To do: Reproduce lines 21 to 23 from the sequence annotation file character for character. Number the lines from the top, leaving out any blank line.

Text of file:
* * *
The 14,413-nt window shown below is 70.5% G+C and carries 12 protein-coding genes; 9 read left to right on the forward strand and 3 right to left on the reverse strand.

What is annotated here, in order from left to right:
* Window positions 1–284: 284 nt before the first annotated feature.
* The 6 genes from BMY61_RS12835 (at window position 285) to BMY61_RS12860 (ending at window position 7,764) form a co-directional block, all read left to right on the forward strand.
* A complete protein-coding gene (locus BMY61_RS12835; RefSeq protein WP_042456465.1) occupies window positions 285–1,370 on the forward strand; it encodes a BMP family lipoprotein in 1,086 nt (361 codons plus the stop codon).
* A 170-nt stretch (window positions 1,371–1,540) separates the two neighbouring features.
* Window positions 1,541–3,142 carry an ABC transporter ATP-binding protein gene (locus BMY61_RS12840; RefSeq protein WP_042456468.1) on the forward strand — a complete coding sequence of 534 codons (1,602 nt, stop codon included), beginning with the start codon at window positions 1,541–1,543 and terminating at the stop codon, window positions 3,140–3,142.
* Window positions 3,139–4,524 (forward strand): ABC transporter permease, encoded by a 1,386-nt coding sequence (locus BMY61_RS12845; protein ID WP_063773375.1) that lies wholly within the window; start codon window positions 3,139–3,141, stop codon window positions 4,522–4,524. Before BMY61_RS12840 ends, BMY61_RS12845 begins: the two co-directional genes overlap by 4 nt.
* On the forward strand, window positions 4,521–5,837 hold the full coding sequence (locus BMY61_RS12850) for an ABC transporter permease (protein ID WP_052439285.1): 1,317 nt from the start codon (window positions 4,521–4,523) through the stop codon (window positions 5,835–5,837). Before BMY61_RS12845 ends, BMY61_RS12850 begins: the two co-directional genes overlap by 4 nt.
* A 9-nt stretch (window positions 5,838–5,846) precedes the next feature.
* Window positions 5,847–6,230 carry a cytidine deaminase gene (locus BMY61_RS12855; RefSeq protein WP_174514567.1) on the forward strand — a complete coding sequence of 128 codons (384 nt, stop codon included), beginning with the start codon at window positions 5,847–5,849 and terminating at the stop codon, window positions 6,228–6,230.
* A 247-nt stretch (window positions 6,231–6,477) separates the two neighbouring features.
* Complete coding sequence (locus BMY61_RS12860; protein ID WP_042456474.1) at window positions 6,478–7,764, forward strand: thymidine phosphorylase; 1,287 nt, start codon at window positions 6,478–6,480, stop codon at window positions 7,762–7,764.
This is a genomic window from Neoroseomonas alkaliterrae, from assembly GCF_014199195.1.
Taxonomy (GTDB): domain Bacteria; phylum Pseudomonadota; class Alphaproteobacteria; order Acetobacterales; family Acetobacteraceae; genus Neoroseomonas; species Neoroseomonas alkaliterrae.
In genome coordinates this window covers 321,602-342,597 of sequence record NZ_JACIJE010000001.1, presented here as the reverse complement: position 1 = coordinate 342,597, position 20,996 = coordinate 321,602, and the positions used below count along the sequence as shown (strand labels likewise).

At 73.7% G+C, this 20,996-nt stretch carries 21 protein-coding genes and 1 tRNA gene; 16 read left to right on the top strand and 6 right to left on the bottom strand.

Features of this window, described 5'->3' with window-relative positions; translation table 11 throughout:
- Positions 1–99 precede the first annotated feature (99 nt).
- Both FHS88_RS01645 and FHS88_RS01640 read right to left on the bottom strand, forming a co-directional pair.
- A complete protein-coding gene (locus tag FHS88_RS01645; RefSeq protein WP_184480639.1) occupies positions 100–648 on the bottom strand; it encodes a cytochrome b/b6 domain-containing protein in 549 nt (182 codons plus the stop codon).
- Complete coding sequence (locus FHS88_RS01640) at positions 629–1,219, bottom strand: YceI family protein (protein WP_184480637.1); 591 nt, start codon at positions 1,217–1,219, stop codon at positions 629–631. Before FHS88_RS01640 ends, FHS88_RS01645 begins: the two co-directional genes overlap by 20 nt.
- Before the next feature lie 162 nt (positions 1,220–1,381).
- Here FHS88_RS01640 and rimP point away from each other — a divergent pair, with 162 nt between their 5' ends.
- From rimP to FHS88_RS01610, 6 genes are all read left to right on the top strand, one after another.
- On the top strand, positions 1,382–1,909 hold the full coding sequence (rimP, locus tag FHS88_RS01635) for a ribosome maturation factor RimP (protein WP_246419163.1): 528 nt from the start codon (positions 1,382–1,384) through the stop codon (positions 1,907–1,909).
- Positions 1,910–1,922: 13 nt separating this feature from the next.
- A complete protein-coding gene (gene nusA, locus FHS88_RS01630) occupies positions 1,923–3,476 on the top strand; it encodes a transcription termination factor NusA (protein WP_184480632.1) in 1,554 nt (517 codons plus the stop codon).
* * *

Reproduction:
- A complete protein-coding gene (locus tag FHS88_RS01645; RefSeq protein WP_184480639.1) occupies positions 100–648 on the bottom strand; it encodes a cytochrome b/b6 domain-containing protein in 549 nt (182 codons plus the stop codon).
- Complete coding sequence (locus FHS88_RS01640) at positions 629–1,219, bottom strand: YceI family protein (protein WP_184480637.1); 591 nt, start codon at positions 1,217–1,219, stop codon at positions 629–631. Before FHS88_RS01640 ends, FHS88_RS01645 begins: the two co-directional genes overlap by 20 nt.
- Before the next feature lie 162 nt (positions 1,220–1,381).